DODGE the pro league draft and pay a dear price? It’s a risk Thirdy Ravena is willing to take.
The former Ateneo star forward insisted he signed up with San-en NeoPhoenix in the Japan B. League due to pursue his dream of showing his wares overseas.
“It definitely is a big risk. I still actually have passion and that’s what I’m doing, and that’s exactly why I’m doing it,” said Ravena during an episode of the online Sports Page.
“I love the game, I love winning, I love the hardship, I love every single sweat, blood and tear that I bore in the game to make myself better every single day,” he added.
While his big move to suit up in Japan was predominantly hailed, some quarters felt the 6-foot-2 Ravena was avoiding the PBA draft, or a local team.
After leading Ateneo to the Promised Land for the third straight season where he also bagged his third finals MVP award in a row, Ravena, 23, was projected as likely the top pick overall but skipped the draft last December.
“If they want to call it draft dodging, that’s on them,” said Ravena. “But for me, that’s chasing my dream.”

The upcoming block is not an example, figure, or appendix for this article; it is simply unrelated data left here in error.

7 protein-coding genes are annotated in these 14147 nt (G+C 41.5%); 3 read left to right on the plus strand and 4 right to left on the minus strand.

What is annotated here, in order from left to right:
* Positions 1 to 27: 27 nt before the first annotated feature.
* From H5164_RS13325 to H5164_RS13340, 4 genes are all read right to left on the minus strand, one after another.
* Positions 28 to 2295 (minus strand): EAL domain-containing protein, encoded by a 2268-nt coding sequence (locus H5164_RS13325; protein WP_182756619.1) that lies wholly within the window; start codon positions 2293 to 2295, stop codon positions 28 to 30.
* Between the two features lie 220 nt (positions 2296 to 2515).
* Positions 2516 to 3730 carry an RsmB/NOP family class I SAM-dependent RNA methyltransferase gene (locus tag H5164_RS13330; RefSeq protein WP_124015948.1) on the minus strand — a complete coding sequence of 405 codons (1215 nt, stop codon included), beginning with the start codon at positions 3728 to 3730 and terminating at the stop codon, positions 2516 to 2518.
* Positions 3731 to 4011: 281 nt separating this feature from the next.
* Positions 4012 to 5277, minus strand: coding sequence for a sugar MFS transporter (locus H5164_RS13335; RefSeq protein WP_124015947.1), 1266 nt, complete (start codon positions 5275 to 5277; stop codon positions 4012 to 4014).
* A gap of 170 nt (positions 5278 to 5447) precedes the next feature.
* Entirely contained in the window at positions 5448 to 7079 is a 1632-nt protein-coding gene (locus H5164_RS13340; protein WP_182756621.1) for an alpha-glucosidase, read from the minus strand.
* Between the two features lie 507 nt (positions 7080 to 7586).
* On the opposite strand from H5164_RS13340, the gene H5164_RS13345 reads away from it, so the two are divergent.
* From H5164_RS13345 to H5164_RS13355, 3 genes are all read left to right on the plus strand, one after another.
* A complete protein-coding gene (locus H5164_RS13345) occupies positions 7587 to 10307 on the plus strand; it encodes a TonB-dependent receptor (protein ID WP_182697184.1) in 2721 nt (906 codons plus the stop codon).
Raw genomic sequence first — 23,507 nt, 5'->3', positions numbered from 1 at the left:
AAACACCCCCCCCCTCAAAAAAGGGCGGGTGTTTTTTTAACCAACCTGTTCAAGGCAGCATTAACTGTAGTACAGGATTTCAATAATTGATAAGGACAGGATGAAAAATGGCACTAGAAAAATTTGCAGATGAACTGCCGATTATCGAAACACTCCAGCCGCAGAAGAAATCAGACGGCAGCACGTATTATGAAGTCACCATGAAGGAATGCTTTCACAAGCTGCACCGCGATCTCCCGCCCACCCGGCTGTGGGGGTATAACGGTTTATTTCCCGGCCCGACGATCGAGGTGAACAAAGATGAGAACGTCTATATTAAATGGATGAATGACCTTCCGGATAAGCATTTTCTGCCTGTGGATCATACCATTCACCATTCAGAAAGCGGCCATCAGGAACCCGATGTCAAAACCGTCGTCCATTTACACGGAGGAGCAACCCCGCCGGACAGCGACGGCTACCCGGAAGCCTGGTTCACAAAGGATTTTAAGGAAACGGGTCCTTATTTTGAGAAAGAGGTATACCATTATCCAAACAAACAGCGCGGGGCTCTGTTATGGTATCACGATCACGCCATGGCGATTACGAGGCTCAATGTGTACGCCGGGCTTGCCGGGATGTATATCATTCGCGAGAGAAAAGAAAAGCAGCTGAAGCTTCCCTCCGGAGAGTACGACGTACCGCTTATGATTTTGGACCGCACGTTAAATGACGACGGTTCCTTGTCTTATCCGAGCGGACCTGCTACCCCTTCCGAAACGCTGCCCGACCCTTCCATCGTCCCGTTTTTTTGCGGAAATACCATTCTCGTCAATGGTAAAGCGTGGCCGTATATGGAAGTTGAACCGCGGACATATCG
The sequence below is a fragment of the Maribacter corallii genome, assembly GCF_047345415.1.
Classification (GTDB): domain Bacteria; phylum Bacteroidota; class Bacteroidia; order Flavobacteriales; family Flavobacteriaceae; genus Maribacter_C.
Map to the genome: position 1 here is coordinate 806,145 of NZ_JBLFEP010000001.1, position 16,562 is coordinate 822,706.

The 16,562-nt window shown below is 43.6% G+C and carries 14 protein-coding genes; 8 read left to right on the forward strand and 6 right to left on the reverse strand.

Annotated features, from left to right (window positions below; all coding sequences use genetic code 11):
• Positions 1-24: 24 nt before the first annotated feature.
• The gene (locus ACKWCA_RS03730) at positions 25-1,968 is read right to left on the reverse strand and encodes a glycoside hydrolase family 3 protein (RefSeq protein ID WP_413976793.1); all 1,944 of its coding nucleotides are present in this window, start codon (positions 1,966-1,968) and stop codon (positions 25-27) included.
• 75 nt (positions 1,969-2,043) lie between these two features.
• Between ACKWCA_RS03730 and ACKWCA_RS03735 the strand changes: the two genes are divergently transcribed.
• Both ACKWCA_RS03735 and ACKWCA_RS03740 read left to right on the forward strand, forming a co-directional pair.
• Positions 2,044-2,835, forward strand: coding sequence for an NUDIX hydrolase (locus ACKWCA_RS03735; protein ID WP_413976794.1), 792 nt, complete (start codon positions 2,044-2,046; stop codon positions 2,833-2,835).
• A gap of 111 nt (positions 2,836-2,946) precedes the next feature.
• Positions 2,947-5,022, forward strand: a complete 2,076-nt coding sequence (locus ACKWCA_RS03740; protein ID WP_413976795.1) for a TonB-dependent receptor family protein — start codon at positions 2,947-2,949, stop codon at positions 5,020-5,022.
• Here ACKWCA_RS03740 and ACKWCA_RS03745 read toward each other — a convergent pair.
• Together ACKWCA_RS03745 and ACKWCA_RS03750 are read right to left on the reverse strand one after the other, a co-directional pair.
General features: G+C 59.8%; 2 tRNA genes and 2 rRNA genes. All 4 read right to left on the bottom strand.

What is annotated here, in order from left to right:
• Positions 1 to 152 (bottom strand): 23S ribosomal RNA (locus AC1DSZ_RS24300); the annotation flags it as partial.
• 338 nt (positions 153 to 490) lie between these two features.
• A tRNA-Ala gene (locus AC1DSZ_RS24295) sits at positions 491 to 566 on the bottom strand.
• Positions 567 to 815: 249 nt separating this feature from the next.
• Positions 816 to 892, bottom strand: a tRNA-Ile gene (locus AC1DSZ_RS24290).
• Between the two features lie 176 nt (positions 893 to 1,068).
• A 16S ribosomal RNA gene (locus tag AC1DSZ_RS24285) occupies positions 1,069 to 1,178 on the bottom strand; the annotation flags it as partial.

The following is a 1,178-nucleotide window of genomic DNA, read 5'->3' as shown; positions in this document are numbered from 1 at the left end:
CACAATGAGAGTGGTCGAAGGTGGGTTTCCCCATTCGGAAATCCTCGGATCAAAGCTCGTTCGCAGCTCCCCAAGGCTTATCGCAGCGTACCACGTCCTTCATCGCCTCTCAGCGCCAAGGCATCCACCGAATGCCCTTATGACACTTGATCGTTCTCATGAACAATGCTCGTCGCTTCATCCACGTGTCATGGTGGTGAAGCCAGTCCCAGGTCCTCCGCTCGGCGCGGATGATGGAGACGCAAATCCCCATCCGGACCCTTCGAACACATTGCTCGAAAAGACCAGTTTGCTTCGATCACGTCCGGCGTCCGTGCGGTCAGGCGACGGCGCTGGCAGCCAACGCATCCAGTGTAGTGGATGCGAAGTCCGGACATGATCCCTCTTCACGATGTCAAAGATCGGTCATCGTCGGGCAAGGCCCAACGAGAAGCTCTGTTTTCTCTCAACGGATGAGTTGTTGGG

The PBA has the so-called “Ray Parks Jr. rule” that bans for two years players who do not apply for the draft.
Board chairman Ricky Vargas clarified Ravena’s case could be different since he informed Commissioner Willie Marcial of his plans.
Marcial said the wisdom behind the rule is to prevent incoming rookies, especially the possible top picks, from choosing the teams they want to play for.
“Si Thirdy naman didn’t apply for the draft but he informed the Commissioner that he was looking at playing in Japan,” Vargas said last Tuesday in the Philippine Sportswriters Association Forum webcast. “As of this time, the rule hasn’t changed.”
Aside from Ravena, a member of the national team training pool, suspended forward Calvin Abueva of Phoenix and Meralco center Raymond Almazan also received offers to play in the B. League but declined.
Prolific guard Terrence Romeo of San Miguel Beer is also reportedly being eyed to take his act to Japan.
Ravena will be the first Filipino and first Asian to play under the B. League’s Asian quotas initiative.
His father Bong, a former pro and current TNT coach, is supportive of Thirdy’s plans but admitted he and his wife Mozzy, a former volleyball star, and their family initially had second thoughts.
“I’m very happy naman na OK ang napuntahan niya. I just told him to enjoy and play hard.
Unang una, happy for the opportunity but at the same time as a parent medyo malungkot kasi aalis iyong anak mo and mag-i-stay doon for a while,” said Bong.
“So, medyo alanganin kami noong una. But at the same time, iyong experience din for him talagang pabor din sa kanya, he will live independently. Gusto ko rin ibigay sa kanya iyon.”